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Chocolate in the Eighteenth Century

Introduction

Though we think of chocolate as something to eat today, in the eighteenth century chocolate was a very popular drink. Completely different than hot cocoa available today, the chocolate beverage was more like melted chocolate mixed with water or milk and sometimes spices. Chocolate was often consumed as a satisfying breakfast or quick meal. A truly international food, eighteenth-century chocolate required a variety of imported ingredients such as cocoa, sugar and spices. It was included in military rations for the Revolutionary War by both the Colonists and the British. It was enjoyed by all classes of people, from the gentry (wealthy), middling-sort, and the poor alike.

In this lesson, students will learn about the history of chocolate, the chocolate-making process that was used in the colonial era, and the trade of raw materials that brought chocolate to the colonies. Students will create foldables containing an eighteenth-century map, facts about chocolate, and their own illustrations to further their understanding of the history, science, and economics behind chocolate in the American colonies.

Materials

    Download Lesson Materials (PDF)

  • Feature article: "History of Chocolate: Chocolate in the American Colonies," by American Heritage Chocolate (teacher should read this ahead of time to prepare)
  • Chocolate Anticipation Guide
  • Historical Map of the Americas (cut handout in half so each student has one map)
  • Cocoa Tree Image
  • Cocoa Pod Image
  • Chocolate History Handout
  • Colored pencils, glue, and scissors

Strategy

  1. Begin the lesson with the Chocolate Anticipation Guide. Distribute the guide, and ask students to circle the answers they think are true. Remind the students that they will not be graded on these questions. At the end of the lesson, students will answer the same questions.
  2. Give each student a piece of white 8.5 x 11 paper. Instruct students to fold the paper in half lengthwise. Then, fold each end into the center and crease both ends. Reopen. From both ends, cut lengthwise on the fold to the first crease line. See the Lesson Materials for a diagram.
  3. Ask students to close the flaps of the foldable. Have students label the flaps of their foldable with the following:
    1. Top left corner: Cocoa Tree
    2. Top right corner: Cocoa Bean
    3. Bottom left: Roast/Shell/Grind
    4. Bottom right: Draw a diagonal line. Label the sections “Other Ingredients” (e.g., spices, milk, sugar, water) and “Products” (e.g., drink, medicine, candy bar)
  4. Students should illustrate the stages of the chocolate process on the flaps as you share important information from the feature article, show the short chocolate making video, and display the cocoa tree and cocoa pod images.
  5. Distribute one copy of the Eighteenth-Century Map of the Americas to each student. Briefly discuss similarities and differences between this eighteenth-century map and a current map of the Americas.
  6. Instruct students to close the flaps and flip over the paper. Students should glue the map in the center section.
  7. Discuss the shipping routes used to transport cocoa and sugar to colonial ports. Explain how this demonstrates global interdependence. Students will draw a line from the point of origin to the ports on the East coast. Draw a colored line from the Amazon area to Boston, New York and Philadelphia (the major ports of the American colonies) to represent the shipping of cacao beans. From the West Indies, draw a line to the same ports in another color representing the shipping of sugar. Have students write the name of the ingredient on the corresponding colored line. Note that milk is produced locally in the 18th century. Although milk was not an ingredient in early chocolate, it was used to prepare chocolate for drinking. Without the invention of refrigeration, milk could not be shipped. Also note that any spices added to the chocolate would also need to be imported.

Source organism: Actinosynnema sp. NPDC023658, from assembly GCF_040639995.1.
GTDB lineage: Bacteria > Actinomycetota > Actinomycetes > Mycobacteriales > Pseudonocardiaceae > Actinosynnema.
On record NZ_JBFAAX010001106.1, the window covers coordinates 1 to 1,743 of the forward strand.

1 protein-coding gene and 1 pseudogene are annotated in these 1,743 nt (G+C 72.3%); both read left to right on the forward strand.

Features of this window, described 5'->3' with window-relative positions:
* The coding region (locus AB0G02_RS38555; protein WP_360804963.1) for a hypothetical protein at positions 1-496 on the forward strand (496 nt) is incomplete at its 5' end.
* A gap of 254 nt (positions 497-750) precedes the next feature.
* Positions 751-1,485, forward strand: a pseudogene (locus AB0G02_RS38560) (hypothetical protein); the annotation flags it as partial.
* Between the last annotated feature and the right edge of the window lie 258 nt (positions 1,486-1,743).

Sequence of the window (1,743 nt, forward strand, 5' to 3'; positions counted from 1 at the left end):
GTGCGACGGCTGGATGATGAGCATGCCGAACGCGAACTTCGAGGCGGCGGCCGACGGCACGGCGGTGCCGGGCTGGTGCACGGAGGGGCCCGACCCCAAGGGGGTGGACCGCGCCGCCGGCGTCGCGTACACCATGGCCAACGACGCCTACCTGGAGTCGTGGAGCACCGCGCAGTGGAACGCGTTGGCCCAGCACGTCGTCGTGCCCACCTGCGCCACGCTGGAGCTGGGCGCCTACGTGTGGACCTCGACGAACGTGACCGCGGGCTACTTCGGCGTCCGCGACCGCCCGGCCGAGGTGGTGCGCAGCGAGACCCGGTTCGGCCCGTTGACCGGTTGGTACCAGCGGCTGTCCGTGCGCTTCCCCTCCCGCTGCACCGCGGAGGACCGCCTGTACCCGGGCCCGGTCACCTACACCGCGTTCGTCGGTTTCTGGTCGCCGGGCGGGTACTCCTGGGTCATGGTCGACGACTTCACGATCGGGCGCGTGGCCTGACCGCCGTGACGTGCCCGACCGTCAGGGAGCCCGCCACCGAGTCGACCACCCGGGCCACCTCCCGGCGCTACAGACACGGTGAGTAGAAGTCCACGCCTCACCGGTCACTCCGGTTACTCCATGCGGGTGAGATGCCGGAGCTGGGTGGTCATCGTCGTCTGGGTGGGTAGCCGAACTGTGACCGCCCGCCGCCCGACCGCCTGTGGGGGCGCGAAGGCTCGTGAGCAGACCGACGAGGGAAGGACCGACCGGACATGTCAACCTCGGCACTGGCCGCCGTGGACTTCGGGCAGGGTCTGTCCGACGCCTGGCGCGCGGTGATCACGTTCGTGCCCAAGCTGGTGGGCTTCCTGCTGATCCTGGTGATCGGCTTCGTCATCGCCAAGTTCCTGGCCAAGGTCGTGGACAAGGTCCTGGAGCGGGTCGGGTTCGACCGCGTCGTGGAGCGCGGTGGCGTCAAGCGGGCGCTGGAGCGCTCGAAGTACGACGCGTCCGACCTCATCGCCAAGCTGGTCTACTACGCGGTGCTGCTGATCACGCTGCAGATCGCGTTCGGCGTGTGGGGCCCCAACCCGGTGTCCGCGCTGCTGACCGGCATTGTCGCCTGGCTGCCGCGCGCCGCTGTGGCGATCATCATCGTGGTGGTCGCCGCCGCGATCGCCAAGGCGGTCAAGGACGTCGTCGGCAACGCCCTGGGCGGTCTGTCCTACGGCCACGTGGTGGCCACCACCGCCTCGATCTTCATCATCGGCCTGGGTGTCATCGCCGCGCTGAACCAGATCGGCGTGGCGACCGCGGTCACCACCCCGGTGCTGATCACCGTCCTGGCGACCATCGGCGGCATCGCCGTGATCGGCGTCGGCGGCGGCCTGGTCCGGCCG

8. Distribute the Chocolate History handout. Have students cut out each box, and glue them in order on the inside of each flap. Students should illustrate each fact in the center panel. (In more advanced classes, have students research and write their own facts on the inside of the booklet instead.)
  9. As a mini-assessment ask students to complete their "Chocolate Exit Questions" and hand them in. If possible, provide students with a bite-sized sample of unsweetened baking chocolate before they complete the exit questions. This should help them answer question #4. (Answers: 1. A; 2. B; 3. all; 4. A; 5. A and B; 6. all.)

Lesson Extensions

  1. Ask students to find recipes for hot chocolate on their own. Recommend they use search terms such as "Aztec hot chocolate recipe," "Mexican hot chocolate," "18th century chocolate recipe" and/or "eighteenth century hot chocolate." Either individually or in small groups, have students make two of the recipes and compare. They should take pictures documenting their experience and submit a short paragraph explaining their findings. When the class reconvenes, if time permits, ask each individual or group to discuss their experience with another individual or group.
  2. Trace the history of tea from its international origins to its importation into the colonies.


This lesson was written by Marianne Esposito, Key West, FL, and Kim O'Neil, Liverpoole, NY.

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